Women Pay More for Car Insurance, Studies Find
Auto insurance is based on risk, so you would think that since men have more accidents, they would pay higher rates. But in fact, a study by the Consumer Federation of America (CFA) finds that women pay more, at least in Delaware, where the study was conducted. Similar studies elsewhere confirm the finding.
“Today’s report will be eye-opening for many consumers as they see major insurers charging higher premiums based on gender. We’re making progress towards gender equity, but systemic disparities continue to be found in unexpected areas of our lives,” said Trinidad Navarro, the Delaware Insurance Commissioner. “The good news is that we can fix this – several other states have already removed gender as a pricing factor. It’s time we do the same.”
The data used in the study shows that many women are being charged more by auto insurers based solely on their gender, with several major companies’ differentials around 8-9%. While there are more female drivers on the road, state data shows that men are involved in more accidents. Navarro said he is working with the General Assembly to end the rating practice.
Though CFA’s study only covered Delaware, similar findings have been reported in other states. A study by The Zebra, an insurance information site, earlier this year found that nationwide, women pay an average of 0.4% more than men for car insurance. And in 21 states and the District of Columbia, women are paying more despite getting into fewer accidents, The Zebra finds.
The Insurance Information Institute – an industry group – says that, in general, rates should be set by a driver’s record, mileage driven per year and the location where the car is kept.
But The Zebra found that, in reality:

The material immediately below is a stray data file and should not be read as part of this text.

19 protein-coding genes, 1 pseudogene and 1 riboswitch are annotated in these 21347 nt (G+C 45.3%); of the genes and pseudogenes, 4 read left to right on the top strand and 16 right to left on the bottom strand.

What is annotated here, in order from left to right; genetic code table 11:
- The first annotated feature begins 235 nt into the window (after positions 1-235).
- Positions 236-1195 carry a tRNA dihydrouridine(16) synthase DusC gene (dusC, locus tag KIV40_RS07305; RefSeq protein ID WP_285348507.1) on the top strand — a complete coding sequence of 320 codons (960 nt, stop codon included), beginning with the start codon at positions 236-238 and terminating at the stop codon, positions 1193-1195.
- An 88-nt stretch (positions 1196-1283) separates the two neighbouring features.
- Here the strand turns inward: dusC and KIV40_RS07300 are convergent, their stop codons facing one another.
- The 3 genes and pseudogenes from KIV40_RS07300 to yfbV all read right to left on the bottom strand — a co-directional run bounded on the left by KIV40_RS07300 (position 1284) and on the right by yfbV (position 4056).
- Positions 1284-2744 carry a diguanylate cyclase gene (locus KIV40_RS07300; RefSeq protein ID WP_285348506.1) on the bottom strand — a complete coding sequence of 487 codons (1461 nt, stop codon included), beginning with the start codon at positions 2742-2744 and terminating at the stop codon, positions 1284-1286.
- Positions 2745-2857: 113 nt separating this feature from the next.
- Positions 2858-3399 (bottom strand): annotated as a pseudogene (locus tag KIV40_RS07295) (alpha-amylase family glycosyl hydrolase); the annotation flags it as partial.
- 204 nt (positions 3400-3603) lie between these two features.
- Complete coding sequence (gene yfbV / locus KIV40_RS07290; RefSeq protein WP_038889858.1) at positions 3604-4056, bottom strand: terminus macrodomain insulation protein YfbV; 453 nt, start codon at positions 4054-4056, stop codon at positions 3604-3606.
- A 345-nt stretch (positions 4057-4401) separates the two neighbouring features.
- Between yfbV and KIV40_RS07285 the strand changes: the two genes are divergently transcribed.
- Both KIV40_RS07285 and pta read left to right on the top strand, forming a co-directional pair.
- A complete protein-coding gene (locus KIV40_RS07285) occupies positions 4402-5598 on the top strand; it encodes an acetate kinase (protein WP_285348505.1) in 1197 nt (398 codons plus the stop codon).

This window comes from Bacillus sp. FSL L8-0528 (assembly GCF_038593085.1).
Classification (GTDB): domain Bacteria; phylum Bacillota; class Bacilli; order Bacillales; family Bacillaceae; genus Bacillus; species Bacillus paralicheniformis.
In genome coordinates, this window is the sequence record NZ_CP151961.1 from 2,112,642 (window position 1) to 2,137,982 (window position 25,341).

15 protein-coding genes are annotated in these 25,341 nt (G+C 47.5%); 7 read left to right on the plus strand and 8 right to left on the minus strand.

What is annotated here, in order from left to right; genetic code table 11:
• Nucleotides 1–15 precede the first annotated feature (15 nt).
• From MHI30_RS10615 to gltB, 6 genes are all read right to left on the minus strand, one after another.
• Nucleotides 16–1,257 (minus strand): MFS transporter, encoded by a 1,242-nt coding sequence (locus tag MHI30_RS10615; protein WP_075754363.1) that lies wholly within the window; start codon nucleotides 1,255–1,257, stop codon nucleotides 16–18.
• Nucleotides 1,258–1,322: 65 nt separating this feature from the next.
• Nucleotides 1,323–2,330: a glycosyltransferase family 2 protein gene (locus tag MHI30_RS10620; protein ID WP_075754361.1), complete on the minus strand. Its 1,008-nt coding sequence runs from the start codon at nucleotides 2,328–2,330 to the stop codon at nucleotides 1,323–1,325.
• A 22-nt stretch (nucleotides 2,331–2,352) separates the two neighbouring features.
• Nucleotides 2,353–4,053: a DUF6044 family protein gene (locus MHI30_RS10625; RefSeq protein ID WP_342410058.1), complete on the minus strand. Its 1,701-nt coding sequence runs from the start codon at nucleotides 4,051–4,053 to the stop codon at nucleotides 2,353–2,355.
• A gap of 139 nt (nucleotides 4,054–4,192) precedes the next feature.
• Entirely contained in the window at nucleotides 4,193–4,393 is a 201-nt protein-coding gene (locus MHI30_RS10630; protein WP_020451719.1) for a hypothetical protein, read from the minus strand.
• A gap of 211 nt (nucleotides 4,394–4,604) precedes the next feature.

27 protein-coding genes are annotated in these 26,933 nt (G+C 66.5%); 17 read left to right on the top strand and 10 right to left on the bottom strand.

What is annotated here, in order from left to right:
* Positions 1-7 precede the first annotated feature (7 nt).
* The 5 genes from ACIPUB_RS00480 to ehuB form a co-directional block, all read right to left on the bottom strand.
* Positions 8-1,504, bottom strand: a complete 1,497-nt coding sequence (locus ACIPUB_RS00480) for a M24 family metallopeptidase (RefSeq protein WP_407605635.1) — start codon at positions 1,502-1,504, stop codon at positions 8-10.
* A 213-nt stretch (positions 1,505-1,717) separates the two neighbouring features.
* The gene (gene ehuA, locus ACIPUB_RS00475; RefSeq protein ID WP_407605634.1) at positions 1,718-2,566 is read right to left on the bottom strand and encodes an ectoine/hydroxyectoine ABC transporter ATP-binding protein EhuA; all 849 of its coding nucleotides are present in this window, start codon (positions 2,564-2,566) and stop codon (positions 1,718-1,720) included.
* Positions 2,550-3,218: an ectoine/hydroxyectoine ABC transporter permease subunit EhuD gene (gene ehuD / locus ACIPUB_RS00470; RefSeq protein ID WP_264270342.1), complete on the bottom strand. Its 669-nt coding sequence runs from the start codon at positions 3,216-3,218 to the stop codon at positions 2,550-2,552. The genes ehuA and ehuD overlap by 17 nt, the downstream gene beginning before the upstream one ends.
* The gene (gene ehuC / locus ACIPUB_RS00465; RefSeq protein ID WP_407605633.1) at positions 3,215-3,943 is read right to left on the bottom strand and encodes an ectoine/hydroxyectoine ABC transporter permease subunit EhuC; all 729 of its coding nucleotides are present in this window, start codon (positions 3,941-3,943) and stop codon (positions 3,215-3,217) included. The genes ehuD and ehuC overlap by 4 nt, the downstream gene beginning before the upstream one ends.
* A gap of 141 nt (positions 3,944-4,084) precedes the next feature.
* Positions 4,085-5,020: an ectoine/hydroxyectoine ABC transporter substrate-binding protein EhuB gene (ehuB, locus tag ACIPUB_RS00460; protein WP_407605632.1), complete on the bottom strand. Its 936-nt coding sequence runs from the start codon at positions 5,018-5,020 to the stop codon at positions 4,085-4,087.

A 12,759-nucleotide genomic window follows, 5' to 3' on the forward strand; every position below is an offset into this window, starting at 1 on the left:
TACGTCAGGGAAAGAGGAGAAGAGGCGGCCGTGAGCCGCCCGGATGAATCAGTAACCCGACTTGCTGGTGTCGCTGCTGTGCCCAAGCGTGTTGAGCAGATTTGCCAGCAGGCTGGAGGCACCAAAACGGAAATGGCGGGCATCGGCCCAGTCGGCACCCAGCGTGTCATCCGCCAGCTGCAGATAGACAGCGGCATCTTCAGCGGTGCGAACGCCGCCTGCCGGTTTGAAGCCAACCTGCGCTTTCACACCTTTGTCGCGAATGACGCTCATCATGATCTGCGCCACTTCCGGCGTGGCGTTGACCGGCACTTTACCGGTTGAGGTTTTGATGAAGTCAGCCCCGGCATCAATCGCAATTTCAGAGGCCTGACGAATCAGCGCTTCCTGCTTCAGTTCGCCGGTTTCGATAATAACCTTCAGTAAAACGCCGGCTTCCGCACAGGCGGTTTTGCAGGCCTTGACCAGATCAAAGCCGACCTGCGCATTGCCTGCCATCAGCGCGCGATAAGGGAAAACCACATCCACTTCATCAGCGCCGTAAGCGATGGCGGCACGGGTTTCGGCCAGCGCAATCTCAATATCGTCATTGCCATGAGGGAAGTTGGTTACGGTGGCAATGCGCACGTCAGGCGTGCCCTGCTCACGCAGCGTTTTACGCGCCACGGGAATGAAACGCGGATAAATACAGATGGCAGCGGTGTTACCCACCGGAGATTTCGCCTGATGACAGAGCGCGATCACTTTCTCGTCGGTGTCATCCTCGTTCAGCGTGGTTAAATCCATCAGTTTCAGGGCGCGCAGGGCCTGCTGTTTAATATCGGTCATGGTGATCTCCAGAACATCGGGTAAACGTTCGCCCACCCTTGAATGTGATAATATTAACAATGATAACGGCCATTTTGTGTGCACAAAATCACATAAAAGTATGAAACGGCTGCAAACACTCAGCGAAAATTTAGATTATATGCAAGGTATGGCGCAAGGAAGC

- Women can pay up to 7.6% more than men, depending on their age and location.
- Men are riskier drivers and file more claims than women, but women are 37-73% more prone to injury in car accidents.
- Seven states now ban gender as a rating factor in car insurance.
Car insurance is a necessity
The report outlines the economic necessity of auto insurance, the heightened financial disadvantage of individuals experiencing cost disparities, and identifies gender’s inadequate correlation to risk. Six states – California, Hawaii, Massachusetts, Michigan, North Carolina, and Pennsylvania – have already eliminated the potential for gender-based pricing disparities.
“Despite the concerning data in this report, now is not the time to call your agent and change insurers – now is the time to call your legislator. We must solve this issue for every person, and your advocacy can help make that happen,” said Navarro.
On the other hand, consumers upset about their insurance rate can easily get quotes from competing companies. It’s also worth considering a usage-based company, which may iron out any gender disparities.
“Having a method of transportation is key to much of our daily lives, whether it’s getting to and from work, or being able to shop for necessities. Residents are required to purchase auto insurance both to drive legally, and to access our economy,” said Delaware House Majority Leader Valerie Longhurst. “It’s critical that the system by which consumers’ premiums are set does not create different outcomes based on gender identity, especially when so many people already face persistent systemic and financial disadvantages, including the wage gap.”
Problem is widespread
“Many auto insurers are charging women with perfect driving records higher premiums simply because of their gender,” said Douglas Heller, Director of Insurance at CFA.
“While most people think auto insurance pricing favors women, our research confirms other recent studies demonstrating that, on average, women pay more. Delaware requires that every driver buy insurance, so lawmakers should act to prohibit the gender surcharge many companies impose on their female customers,” Heller said.